Captain Hardinge’s Coaster, 1806
Captain Hardinge’s Coaster, 1806
Captain Hardinge’s Coaster, 1806
Captain Hardinge’s Coaster, 1806
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Captain Hardinge’s Coaster, 1806

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Diameter: 14cm (5.5in)

Silver. Of circular form, with a cavetto edge with a gadrooned rim. Wooden inset base with felt lining. The centre engraved with a crest of honourable augmentation for acts of gallantry at sea -, viz. 'a hand fess wise couped above the wrist habited in naval uniform, holding a sword erect, surmounting a Dutch and a French flag in saltier, on the former inscribed ‘Atalanta’ on the latter ‘Piedmontaise’ the blade of the sword passing through a wreath of laurel near the point and a little below through another of cypress.’

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Captain George Nicholas Hardinge, R.N. (1781-1808) was naval officer of rare intellect and good manners. Leaving Eton in favour of the sea, he served as a midshipman at the siege of Toulon and the reduction of Corsica under Captain Charles Tyler. He followed Tyler into the captured French frigate Minerve, renamed HMS St Fiorenzo, thence to HMS Diadem in which they saw action at the Battle of the Hyères Islands and in operations with the Neapolitan Fleet. Here Hardinge came to the notice of Sir William Hamilton who introduced him introduced Hardinge to the study of history and the arts. Hardinge next joined Tyler in the 38-gun HMS Aigle. which was wrecked off the African coast on 18 July 1798. Coming to the attention of Earl St Vincent, Hardinge was next appointed him to the 74-gun HMS Theseus which was severely damaged by an accidental explosion in May 1799. Hardinge returned to Britain where he was transferred to the 80-gun HMS Foudroyant under Captain Edward Berry, and on returning to the Mediterranean he was involved in the battle which led to the capture of the 80-gun French ship Guillaume Tell on 30 March 1800. Hardinge remained in the Mediterranean after this, serving under Captain Sir Sidney Smith aboard the 80-gun HMS Tigre. He was involved in the operations of the Egyptian Campaign, and was promoted to lieutenant on 15 October 1800, subsequently receiving the Turkish Gold Medal.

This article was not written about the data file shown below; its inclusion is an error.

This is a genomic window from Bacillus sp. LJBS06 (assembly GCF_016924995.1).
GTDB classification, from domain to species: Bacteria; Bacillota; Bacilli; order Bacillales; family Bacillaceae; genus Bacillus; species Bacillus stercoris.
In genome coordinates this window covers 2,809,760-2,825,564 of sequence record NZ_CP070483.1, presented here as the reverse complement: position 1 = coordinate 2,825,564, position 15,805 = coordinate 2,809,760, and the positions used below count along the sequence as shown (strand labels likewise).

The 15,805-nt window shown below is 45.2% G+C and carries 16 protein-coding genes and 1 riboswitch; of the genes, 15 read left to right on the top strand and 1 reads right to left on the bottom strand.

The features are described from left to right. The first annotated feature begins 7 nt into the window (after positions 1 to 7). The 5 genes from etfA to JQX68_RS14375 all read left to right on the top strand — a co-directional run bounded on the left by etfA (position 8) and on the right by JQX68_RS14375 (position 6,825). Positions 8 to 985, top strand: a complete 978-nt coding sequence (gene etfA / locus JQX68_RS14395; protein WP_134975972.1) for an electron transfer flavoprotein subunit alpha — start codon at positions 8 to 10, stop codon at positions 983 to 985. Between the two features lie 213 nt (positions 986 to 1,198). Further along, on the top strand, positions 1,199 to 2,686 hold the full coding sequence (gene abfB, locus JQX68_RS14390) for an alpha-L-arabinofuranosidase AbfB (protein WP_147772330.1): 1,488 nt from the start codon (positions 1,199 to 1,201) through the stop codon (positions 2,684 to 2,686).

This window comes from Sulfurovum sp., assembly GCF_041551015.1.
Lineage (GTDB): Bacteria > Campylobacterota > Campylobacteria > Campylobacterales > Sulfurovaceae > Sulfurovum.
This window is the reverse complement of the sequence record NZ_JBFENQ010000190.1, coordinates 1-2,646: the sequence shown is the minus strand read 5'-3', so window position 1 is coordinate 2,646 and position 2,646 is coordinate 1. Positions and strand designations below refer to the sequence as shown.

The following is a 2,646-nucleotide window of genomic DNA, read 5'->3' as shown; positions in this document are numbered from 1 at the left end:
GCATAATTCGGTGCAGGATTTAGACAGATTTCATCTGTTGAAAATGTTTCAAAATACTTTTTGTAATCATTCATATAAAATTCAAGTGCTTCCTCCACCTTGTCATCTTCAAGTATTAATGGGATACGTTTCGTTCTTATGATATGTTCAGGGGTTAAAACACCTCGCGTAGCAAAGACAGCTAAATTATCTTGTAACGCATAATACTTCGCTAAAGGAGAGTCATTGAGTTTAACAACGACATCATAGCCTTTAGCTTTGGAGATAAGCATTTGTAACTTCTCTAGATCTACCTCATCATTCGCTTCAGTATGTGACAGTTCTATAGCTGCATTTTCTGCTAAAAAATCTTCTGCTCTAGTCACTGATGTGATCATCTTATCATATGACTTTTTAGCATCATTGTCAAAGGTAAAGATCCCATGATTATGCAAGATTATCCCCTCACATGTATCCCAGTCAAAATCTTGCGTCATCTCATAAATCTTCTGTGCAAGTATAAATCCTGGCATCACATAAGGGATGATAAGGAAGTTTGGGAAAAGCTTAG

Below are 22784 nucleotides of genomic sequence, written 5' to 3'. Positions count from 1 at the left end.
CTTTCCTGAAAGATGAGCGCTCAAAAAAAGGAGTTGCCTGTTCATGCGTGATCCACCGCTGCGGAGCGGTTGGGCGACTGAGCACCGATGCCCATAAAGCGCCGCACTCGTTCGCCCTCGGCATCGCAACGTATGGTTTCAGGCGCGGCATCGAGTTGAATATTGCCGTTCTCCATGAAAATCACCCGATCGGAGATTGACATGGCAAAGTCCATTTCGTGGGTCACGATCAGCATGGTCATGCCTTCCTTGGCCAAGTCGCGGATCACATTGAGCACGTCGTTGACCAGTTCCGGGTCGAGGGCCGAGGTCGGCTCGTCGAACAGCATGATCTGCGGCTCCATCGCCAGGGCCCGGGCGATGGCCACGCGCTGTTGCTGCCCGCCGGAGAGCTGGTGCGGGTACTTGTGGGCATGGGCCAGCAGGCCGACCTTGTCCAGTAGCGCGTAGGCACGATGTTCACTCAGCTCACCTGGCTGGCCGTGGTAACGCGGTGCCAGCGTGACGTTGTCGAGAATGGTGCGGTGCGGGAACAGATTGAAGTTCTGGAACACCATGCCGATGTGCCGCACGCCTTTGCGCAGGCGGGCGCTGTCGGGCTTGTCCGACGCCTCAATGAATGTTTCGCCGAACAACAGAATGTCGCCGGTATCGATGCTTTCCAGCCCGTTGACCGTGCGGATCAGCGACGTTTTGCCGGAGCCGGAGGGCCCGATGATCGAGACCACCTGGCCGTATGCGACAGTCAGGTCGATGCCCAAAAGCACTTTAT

Promoted to the rank of commander in 1802, he was appointed to the command of the bomb vessel HMS Terror which was severely damaged in an attack go Granville. Hardinge next took command of HMS Scorpion, 18-guns, in the North Sea and in 1804 he led 60 men in a daring cutting-out operation against two Dutch ships. During hand to hand fighting on board the Atalante The Dutch captain was able to disarm Hardinge, but other members of the crew came to his aid. Seeing that his opponent was outnumbered Hardinge called upon the Dutch captain to surrender, but he refused and the British were forced to kill him. 'He fell covered with honourable wounds', as Hardinge later recounted. The British duly secured the Atalante, and attempted to attack the second Dutch ship, but found that she had moved out of range.

Hardinge was rewarded with promotion to post-captain and the award of a Lloyds Patriotic Fund Sword. However he was unable to find a satisfactory command and had to settle with a return to the now elderly Fiorenzo on the East Indies Station. He made a number of uneventful patrols in the Indian Ocean, but on 6 March 1808 he came across three East Indiamen being followed by the 40-gun French frigate Piémontaise. He turned to confront the Frenchman, who attempted to escape. St Fiorenzo chased the Piémontaise for the next several days, with intermittent fighting as the French turned to engage their pursuer, before sailing away again. They were finally brought to a decisive battle on 8 March, where after an hour and twenty minutes of fierce fighting, they surrendered. French losses amounted to 48 dead and 112 wounded, while the British lost 13 dead and 25 wounded. Captain Hardinge was among the dead, killed by grapeshot shortly before the Piémontaise surrendered. He was buried with full military honours and monuments to his memory were erected in St. Thomas Cathedral, Bombay and St Paul's Cathedral, London. In 1809 Majesty George III granted to the Hardinge family an augmentation to their coat of arms commemorating both the victory over Piemontaise and Hardinge's earlier victory over Atalanta.


Funerary monument to Hardinge in St. Thomas Cathedral, Mumbai